A study in culture bridging, including ... a new US-born husband, trying to work within the traditional ways, a new China-born wife, eager to join the "dream" of America, two family-minded ... See full summary »
In San Francisco, an immigrant Chinese widow welcomes the new year with some unhappiness: she's 62 now, she wants to make a trip to China to pay last respects to her ancestors, a fortune ... See full summary »
A MAN, A WOMAN, AND A KILLER is the story of a small-time gangster (Dick Richardson) writing his journal in a Mendocino, California, farmhouse, as he awaits a hit man who is coming to kill ... See full summary »
A man is hired by a group of people he believes to be gangsters to escort a briefcase from America to Hong Kong. When he arrives, however, his contact is nowhere to be found. With no ... See full summary »
A documentary on Cecilia Chiang, the woman who introduced America to authentic Chinese food. Chiang opened her internationally renowned restaurant The Mandarin in 1961 in San Francisco and ... See full summary »
Two cabbies search San Francisco's Chinatown for a mysterious character who has disappeared with their $4000. Their quest leads them on a humorous, if mundane, journey which illuminates the... See full summary »
Through a series of flashbacks, four young chinese women born in America and their respective mothers born in feudal China, explore their past. This search will help them understand their difficult mother/daughter relationship. Written by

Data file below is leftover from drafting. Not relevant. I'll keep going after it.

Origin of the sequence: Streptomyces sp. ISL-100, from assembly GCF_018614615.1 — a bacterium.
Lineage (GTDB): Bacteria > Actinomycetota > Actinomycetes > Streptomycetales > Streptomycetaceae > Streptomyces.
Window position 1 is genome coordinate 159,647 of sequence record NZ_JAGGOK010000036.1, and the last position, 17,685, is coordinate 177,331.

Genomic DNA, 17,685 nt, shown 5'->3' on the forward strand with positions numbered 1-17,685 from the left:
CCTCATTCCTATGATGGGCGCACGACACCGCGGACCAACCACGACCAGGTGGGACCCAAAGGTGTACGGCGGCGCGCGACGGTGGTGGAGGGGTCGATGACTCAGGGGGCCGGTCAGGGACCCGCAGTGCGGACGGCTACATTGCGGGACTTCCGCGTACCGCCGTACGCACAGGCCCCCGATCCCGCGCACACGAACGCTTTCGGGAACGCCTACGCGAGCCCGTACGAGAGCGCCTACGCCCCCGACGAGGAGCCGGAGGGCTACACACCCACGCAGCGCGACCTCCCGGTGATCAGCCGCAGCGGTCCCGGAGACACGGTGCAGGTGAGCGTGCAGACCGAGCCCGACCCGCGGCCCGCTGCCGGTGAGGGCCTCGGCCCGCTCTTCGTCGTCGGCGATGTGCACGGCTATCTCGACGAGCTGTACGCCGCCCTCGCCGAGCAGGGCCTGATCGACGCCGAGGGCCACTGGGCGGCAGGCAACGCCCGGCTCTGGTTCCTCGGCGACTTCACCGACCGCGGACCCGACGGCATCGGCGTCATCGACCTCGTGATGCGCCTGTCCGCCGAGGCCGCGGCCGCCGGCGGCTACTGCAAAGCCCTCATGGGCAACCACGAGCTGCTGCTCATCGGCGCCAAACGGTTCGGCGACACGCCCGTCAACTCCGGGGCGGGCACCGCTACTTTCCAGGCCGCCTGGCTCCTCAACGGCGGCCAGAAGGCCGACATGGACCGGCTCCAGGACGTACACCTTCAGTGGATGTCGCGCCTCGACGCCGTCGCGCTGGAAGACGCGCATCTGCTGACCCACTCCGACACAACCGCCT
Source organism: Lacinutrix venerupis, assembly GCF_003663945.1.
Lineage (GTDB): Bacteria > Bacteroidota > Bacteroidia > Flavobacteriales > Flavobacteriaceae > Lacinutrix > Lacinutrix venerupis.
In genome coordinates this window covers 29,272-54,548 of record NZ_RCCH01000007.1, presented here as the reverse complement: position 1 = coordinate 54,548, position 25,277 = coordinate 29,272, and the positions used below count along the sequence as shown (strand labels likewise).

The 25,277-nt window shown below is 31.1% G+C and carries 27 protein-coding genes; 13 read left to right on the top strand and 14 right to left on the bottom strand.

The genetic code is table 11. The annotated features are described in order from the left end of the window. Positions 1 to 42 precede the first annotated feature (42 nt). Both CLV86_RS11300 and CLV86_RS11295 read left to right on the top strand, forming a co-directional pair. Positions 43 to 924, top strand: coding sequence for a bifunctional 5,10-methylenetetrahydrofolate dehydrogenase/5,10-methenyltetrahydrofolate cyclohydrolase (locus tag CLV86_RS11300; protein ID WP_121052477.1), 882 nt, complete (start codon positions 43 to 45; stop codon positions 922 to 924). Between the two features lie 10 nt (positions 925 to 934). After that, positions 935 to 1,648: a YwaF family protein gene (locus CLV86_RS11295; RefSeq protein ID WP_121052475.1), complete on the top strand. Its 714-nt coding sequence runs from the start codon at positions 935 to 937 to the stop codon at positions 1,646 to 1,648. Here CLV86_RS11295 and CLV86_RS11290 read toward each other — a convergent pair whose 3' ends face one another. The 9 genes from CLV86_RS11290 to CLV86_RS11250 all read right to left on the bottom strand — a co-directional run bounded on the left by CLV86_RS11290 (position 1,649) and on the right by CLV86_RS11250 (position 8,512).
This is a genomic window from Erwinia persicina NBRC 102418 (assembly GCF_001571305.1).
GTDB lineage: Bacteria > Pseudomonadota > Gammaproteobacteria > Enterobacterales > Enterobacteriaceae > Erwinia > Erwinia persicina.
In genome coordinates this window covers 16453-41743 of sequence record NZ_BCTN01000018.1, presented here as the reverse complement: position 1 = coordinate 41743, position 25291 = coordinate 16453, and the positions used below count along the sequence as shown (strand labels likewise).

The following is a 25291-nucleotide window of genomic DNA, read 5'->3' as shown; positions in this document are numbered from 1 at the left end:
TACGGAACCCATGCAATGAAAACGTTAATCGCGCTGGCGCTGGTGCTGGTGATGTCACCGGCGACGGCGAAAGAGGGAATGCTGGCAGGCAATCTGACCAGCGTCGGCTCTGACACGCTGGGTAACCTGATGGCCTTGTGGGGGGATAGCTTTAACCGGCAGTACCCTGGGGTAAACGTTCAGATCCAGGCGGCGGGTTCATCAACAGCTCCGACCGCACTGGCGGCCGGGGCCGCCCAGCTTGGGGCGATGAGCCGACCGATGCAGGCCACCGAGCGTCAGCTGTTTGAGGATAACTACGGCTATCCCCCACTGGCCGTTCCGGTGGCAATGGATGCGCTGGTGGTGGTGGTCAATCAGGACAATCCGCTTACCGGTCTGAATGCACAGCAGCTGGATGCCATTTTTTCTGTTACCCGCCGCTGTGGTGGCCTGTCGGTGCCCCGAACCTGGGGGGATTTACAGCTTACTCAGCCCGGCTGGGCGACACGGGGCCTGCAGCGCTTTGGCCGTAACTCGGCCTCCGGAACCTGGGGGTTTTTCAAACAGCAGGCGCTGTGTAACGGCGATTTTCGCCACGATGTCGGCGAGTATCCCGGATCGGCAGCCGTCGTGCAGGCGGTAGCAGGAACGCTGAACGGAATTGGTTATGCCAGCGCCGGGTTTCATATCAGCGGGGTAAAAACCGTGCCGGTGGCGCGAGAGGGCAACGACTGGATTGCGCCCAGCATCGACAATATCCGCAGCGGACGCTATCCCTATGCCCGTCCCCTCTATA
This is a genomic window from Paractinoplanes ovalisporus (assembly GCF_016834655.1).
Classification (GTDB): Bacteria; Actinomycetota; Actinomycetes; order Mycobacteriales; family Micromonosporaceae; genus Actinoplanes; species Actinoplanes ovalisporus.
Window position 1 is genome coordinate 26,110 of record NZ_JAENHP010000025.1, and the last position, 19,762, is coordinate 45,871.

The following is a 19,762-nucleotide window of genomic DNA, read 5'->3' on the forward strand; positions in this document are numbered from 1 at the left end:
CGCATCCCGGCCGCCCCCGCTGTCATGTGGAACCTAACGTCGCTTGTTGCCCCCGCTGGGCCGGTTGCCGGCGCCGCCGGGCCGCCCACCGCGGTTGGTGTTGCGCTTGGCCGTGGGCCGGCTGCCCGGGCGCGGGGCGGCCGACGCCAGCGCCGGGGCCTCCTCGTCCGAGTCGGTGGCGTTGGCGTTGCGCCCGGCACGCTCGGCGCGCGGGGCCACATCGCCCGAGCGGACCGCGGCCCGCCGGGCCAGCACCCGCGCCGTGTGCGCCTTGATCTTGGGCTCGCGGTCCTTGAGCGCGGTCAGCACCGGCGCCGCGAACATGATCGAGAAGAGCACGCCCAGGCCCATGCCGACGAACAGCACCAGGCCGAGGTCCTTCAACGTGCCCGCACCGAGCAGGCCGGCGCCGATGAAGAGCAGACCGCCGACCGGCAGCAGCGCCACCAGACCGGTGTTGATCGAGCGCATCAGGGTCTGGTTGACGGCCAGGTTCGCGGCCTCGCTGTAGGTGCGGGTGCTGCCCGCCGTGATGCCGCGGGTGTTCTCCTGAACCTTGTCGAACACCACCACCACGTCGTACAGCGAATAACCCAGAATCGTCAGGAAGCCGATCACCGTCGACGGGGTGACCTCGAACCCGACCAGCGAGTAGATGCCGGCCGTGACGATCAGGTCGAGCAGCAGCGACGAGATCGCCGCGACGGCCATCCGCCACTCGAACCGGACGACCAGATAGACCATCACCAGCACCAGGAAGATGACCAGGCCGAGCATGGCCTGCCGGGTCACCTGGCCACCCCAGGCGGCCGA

Towards the end of the movie, June can be seen showing an elderly couple out after the party. She bids farewell to them using their names, Daisy and T.C. Daisy is the American name of Amy Tan's (the author) mother and T.C. was the name of her mother's partner. See more »
When Ying Ying is talking to Lena in Harold's apartment, Ying Ying's multi-strand pearl necklace is twisted in some shots and untwisted in others. See more »
Jing-Mei 'June' Woo:
The old woman remembered a swan she had bought many years ago in Shanghai for a foolish sum. "This bird", boasted the market vendor, "was once a duck that stretched its neck in hopes of becoming a goose. And now look, it is too beautiful to eat!" Then the woman and the swan sailed across an ocean many thousands of lei wide, stretching their necks toward America. On her journey, she cooed to the swan, "In America, I will have a daughter just like me. But over there, nobody will...
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I cannot praise this movie enough. It leaves me walking away feeling empowered! I had a very close relationship with my mother and after she passed this movie helped me with my grief. It is more than a "chick flick" it is a look into another culture's past, present and future. It is a light at the end of a tunnel for those that hold this movie dear to their hearts as I do. This movie helps you run thru all aspects of feelings, I find myself laughing, crying, sad, happy. Every woman I have shared this movie with or recommended to have thanked me endlessly for it. I have also read the book - now normally I would say the book was better but I'm going to have to agree with Theaterchica07's comment that the movie was easier to follow than the book. I reread it 3 times before my mind could actually put together the scenes. My favorite part of the movie is Rose standing in the rain and she says "You're not taking my house, you're not taking my daughter, you're not taking any part of me, because you don't know who I am. I died sixty years ago. I ate opium and I died for my daughter's sake. Now get out of my house!" That right there sent instant chills thru me. Well done!!!
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